Discover how subtle language, or trigger phrases, can quickly get you into trouble with customers. Plus, hear what positive language you can use to set the right tone for a winning conversation.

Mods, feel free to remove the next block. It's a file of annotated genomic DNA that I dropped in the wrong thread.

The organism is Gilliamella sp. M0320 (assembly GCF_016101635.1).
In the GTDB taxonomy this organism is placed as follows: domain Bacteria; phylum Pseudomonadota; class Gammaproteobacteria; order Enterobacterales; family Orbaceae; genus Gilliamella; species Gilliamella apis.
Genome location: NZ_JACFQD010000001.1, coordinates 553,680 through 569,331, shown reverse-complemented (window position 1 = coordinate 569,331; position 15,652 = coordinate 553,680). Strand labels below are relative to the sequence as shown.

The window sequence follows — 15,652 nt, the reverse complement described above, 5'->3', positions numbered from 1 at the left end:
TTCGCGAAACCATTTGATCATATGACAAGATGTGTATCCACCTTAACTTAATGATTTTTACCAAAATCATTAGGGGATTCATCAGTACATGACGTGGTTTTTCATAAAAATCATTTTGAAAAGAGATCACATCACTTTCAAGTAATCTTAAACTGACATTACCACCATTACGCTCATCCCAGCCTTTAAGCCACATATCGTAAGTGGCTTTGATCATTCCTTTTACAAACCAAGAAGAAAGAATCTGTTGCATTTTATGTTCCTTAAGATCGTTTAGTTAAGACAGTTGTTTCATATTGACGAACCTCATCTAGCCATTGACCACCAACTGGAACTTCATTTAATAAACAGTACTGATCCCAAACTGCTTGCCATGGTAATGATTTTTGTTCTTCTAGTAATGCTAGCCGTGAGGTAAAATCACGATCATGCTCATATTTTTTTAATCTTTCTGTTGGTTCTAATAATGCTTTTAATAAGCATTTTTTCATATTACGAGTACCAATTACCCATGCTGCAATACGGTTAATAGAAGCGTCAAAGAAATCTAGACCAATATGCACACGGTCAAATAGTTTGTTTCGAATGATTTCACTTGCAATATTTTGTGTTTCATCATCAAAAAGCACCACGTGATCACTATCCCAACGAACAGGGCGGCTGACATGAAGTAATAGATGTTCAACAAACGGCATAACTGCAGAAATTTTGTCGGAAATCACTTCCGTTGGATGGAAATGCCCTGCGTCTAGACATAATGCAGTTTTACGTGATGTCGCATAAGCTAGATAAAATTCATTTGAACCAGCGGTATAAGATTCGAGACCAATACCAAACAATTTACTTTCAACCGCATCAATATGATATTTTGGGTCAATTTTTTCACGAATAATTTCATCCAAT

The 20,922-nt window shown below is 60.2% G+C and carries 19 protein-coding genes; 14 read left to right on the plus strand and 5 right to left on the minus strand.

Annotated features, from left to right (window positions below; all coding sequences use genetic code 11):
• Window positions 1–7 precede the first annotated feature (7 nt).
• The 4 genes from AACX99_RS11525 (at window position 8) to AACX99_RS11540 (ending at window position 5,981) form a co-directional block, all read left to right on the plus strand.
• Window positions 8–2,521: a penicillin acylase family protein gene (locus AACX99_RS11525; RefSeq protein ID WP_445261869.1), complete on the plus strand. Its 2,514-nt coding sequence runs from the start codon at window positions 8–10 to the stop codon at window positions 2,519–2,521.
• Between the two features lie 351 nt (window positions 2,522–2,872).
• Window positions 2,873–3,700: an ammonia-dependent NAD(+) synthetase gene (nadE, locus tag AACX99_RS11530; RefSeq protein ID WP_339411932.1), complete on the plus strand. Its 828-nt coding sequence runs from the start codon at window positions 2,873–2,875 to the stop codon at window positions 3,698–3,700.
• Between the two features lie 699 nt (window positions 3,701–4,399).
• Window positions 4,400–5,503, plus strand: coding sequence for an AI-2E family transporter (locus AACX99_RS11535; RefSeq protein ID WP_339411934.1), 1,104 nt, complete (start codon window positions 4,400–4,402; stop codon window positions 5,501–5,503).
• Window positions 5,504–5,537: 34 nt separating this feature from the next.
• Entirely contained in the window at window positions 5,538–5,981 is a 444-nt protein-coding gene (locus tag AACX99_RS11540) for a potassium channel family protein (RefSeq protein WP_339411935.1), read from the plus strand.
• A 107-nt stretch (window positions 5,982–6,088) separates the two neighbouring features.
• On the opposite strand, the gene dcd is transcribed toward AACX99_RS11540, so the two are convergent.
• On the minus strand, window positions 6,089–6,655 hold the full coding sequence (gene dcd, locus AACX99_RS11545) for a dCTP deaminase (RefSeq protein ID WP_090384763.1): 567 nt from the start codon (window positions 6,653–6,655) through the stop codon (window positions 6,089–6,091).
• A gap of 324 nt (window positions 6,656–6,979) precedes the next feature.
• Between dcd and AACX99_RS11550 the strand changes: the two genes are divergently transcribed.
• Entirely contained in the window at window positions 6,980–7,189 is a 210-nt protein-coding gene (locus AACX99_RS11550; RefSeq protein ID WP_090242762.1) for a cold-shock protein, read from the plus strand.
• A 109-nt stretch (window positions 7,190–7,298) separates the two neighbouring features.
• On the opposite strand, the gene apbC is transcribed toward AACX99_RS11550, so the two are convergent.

- When I facilitate training on handling difficult customers, I like to hear actual interactions between employees and customers so I can pinpoint precisely how I can help. Recently, I listened to a random sample of calls for a client ahead of training. I noticed some of the employees used language that opens the door for escalations. I heard things like, that would be something you'd have to speak to your local provider about. I have no way of knowing this information. So, we're just the lab. We don't work directly with patients. My supervisor would just tell you the same thing that I'm telling you. Now, the negativity in these words is unintentional, I'm sure of that, but when customers hear statements like these, that is precisely the point when I hear things escalate. The customer escalates because the language created a barrier in their mind, and the only way around this barrier is to push back. So what can you do? Work to keep interactions positive, even when you're giving bad news, by offering explanations or options. Let's look some potentially provoking statements, and I'll show you how to say the same thing, only more positively, by giving an explanation or an option. Instead of there's nothing we can do, say something like, one thing we can try is. Even if there's no guarantee that the option will work, customers tend to calm down when they sense a real effort on your part. Rather than, that's something you need to speak to the local provider about, how about an explanation? Any specific details on your treatment will come directly from your dentist. We don't have access to your medical records. In a line at a store, I heard an employee say, "I was only able to charge $2.19 to your card, "but it declined for the remaining $72.88." It was uncomfortable for the customer. It would've been more positive to discreetly say, I'm having trouble authorizing your card. Is there another card you'd like to use? When you communicate with more diplomacy and tact, you reduce customer frustration, preempt escalations, and interactions go more smoothly. So always look for a positive slant when giving bad news.